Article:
Tuesday, March 8, 2016

Ölmönger Special: Interview with Brouwerij de Molen

Bodegraven, an about 20 thousand inhabitants' town near the Haag in the Netherlands, is the home of one of the best breweries in the world. Originally situated completely in the town's landmark, the windmill De Arkduif (meaning 'ark dove', from the story of Noah's ark), Brouwerij de Molen - translation: the Mill Brewery - has today the head brewery down the street. The mill is still in used as a brewery for small batches.

© Brouwerij de Molen

Brouwerij de Molen was founded in 2004. During the first 11-12 operative years the brewery and its beers have been awarded uncountable times - e.g. as Ratebeer's best brewery in the Netherlands since 2008. The brewery is known for curious and experimental view on beer: the barrel-aged versions of different brands are known around the world. Probably the most known De Molen beer, Hel en Verdoemenis (Hell & Damnation), has had at least 18 different barrel-aged or spiced versions, many of them still in production. Mindblowing craftbeer is truly made there - according to the motto on the brewery's website.

© Brouwerij de Molen

I asked people from Brouwerij de Molen to answer some questions about the brewery, brewing and beer by e-mail. I got the brewery's co-owner John Brus to the other end of the line and luckily, he was more than ready to answer and provide me with some pictures from the brewery. Without any more hesitation and delay let's go to the interview.  

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Hello, John. Tell us about yourself. What's the story behind you? How and why did you become a professional brewer?

I'm John Brus, co-owner of Brouwerij de Molen in the Netherlands. I studied computer science and worked in that field for a long time.

Since the age of 15 - 16 I've been very much interested in beer and brewing. Starting with the first beer I ever drank I saved the bottle, and the next bottle turned out to be a different beer. It immediately caught my interest and I continued searching for new beers and flavours. Saving the bottles until my mom forced me to through away the 300 - 400 bottles/cans stacked in my room. From the age of 17 I started brewing beer at home together with a couple of friends. After I finished my study, I got a job, married and children and stopped homebrewing. Too much fun things to do and too little time.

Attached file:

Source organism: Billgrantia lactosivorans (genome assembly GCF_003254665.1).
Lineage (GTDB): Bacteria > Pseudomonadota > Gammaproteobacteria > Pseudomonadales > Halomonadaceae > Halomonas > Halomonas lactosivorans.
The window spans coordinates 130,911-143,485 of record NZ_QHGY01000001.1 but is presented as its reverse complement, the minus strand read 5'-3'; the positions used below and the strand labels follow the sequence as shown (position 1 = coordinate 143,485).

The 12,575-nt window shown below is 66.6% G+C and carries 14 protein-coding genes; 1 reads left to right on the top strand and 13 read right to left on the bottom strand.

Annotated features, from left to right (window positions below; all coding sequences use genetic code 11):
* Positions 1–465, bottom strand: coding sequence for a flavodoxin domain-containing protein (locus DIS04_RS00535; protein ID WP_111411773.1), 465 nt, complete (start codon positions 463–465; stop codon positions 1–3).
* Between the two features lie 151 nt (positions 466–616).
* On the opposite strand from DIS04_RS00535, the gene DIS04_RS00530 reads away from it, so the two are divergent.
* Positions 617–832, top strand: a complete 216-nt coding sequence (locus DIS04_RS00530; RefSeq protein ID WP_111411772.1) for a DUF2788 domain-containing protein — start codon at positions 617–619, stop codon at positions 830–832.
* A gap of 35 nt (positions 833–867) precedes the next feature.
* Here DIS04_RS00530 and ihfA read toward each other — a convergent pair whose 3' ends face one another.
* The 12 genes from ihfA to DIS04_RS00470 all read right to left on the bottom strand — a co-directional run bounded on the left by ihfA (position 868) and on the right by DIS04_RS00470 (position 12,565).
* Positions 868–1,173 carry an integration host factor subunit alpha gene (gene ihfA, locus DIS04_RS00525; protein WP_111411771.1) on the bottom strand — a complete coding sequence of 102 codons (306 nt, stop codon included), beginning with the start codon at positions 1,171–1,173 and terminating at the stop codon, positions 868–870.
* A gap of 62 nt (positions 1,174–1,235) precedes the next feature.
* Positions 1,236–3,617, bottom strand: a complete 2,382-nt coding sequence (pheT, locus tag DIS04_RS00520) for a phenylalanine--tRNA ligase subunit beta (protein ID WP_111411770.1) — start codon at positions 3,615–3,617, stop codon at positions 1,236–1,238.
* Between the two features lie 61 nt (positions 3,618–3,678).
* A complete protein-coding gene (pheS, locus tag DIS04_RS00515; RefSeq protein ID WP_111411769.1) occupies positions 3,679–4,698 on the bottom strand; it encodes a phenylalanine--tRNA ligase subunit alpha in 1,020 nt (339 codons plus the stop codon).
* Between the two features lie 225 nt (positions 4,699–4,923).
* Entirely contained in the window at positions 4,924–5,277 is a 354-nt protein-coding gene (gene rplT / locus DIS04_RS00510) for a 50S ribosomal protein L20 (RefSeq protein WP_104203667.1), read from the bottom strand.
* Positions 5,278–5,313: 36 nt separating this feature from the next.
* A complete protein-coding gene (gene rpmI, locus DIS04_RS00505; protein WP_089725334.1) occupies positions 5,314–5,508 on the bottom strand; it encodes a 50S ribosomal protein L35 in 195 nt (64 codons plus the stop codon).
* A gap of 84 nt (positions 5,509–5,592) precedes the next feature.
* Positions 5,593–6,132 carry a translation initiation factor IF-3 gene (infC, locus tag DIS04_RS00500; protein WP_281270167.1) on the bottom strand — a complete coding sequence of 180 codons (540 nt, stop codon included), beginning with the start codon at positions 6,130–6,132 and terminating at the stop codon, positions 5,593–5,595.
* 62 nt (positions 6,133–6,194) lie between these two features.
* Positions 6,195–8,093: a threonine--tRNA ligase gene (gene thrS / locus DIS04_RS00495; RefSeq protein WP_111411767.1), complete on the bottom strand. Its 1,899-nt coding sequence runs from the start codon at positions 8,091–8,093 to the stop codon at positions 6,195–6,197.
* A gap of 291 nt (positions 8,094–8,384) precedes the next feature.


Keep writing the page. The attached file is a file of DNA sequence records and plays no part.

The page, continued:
In 2006 I became friends with Menno Olivier who founded Brouwerij de Molen in 2004. Our mutual interest in craft-beer and brewing in general draw us together. After a while we started talking about letting the brewery grow from just a brewpub with export sales to a grown-up brewery. In 2009 we organized the first Borefts Beer Festival together and in 2010 I actually started working in the brewery. Very eager to do professionally what I've always been doing as an amateur. Never regretted it for one minute.

What are the best things about being a brewer? Are there any unpleasant sides?

The best thing as a brewer for me is that I can do what I always wanted to do. I know when but I don't know why the 'virus' got me, but beer is my life.

I breathe beer, I talk beer, I wake up and go to bed with it.

For a craft-brewer there’s a big extra advantage: you get to travel a lot and meet wonderful people. Those are number 2 and 3 on my list of best things to do.

Being a craft-brewer has one unpleasant side. We love experimenting and people actually expect this from us. But experimenting means making mistakes - or better said: some flavours don't turn out 100% as you expected them or most people aren't ready for it yet. As a brewer and perfectionist I always want it to be... well perfect. But you can't please everyone.

© Brouwerij de Molen